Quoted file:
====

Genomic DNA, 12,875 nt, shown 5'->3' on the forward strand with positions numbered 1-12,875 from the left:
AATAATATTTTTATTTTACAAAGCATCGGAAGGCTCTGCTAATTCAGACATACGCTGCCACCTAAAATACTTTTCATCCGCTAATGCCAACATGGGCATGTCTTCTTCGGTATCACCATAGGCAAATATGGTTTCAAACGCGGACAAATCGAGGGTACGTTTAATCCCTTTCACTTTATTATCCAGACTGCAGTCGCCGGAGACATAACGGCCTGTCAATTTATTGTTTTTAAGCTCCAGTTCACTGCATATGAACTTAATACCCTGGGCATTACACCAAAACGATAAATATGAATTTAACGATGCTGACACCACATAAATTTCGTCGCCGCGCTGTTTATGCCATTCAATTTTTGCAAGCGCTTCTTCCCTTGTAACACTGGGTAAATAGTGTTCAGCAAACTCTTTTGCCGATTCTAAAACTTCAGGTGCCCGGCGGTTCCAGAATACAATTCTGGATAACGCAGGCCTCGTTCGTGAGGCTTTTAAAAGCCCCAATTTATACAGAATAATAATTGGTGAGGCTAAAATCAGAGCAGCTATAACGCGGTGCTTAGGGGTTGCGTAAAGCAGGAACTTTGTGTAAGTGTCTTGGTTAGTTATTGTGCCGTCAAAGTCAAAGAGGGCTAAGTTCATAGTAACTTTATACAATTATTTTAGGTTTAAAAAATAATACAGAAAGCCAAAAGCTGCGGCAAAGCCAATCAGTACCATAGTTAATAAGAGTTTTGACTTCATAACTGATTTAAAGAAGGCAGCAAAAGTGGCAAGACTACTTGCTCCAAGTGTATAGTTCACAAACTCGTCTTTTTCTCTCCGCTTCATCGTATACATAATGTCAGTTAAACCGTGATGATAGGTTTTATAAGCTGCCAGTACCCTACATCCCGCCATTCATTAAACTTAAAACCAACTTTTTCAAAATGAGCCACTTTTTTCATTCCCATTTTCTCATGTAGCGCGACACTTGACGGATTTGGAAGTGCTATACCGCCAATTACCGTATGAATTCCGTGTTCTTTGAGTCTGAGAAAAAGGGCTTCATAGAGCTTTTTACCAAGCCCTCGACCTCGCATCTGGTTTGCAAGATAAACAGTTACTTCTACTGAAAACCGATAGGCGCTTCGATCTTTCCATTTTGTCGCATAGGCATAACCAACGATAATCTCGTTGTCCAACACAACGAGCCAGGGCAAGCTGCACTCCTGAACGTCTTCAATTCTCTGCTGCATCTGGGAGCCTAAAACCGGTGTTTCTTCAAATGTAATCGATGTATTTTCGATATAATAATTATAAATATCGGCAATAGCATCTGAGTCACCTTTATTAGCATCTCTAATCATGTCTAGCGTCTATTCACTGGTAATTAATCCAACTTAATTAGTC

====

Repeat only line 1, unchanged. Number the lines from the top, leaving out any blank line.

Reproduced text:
Genomic DNA, 12,875 nt, shown 5'->3' on the forward strand with positions numbered 1-12,875 from the left: